Beverly’s Baby Shower

I never knew it was tradition to throw a baby shower only for the first child. I learned that fact on the Real Housewives of Atlanta TV show. How embarrassing. But I wonder if it’s true for Asian babies.

Back in September I helped throw a baby shower for my dear friend Beverly and her due date is TODAY!!! We ate brunch at Brownstone Cafe in downtown Fullerton, played a few games and ate delicious taro brulee cake from 85 degrees bakery.

I can’t wait to meet the little one when he arrives into this beautiful world!

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What’s in a Name?

It’s surprising to me when friends my age don’t know why their parents chose their name….or…maybe…I’m the odd one for being curious.

My parents named me after a famous actress my father liked named Jennifer Jones. Recently, I decided to find out more about here and here’s a few interesting things that stood out to me on Wikipedia.

She won an Academy Award for Best Actress for her performance in the 1943 The Song of Bernadette.

She started a foundation for mental health education after a close friend and her daughter committed suicide.

The most interesting part to me was the latter years of her life with her third marriage to multi-millionaire industrialist, art collector and philanthropist, Norton Simon. They met at a party hosted by fellow industrialist and art collector Walter Annenberg. Norton Simon appointed Jennifer Jones as Chairman of the Board of Trustees, President and Executive Officer of Norton Simon Museum before he passed away. After his passing, she began working with architect Frank Gehry and landscape designer Nancy Goslee Power on renovating the museum and gardens.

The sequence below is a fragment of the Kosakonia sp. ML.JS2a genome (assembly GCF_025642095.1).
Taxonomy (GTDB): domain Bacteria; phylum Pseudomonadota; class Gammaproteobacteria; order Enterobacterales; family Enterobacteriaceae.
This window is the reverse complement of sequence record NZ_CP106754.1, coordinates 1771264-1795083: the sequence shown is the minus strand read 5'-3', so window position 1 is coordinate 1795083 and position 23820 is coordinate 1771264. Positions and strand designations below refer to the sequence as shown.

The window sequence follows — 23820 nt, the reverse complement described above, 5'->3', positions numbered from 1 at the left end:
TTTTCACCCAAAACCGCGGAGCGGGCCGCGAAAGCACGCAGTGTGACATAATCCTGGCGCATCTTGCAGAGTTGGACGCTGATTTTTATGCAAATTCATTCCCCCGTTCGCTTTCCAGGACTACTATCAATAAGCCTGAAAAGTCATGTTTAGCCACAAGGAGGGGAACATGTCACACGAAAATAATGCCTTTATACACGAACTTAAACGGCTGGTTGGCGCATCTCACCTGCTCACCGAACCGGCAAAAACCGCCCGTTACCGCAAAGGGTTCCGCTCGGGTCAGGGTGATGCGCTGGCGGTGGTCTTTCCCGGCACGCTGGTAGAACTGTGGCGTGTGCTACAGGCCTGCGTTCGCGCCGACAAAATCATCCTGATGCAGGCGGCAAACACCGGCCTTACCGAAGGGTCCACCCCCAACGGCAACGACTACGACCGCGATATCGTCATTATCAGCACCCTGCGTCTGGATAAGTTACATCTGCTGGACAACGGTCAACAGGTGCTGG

Learning about her life and legacy makes me love my name more! I’ve always been interested in visiting the Norton Simon Museum in Pasadena but now it’s a must-see. I think I shall drag the bf one day since he lives in the area.

When My Mother Retires

…she should work at a Korean market.

  1. She speaks Korean and English.
  2. She’s friendly, kind and helpful.
  3. She’s cute and adorable.

Example A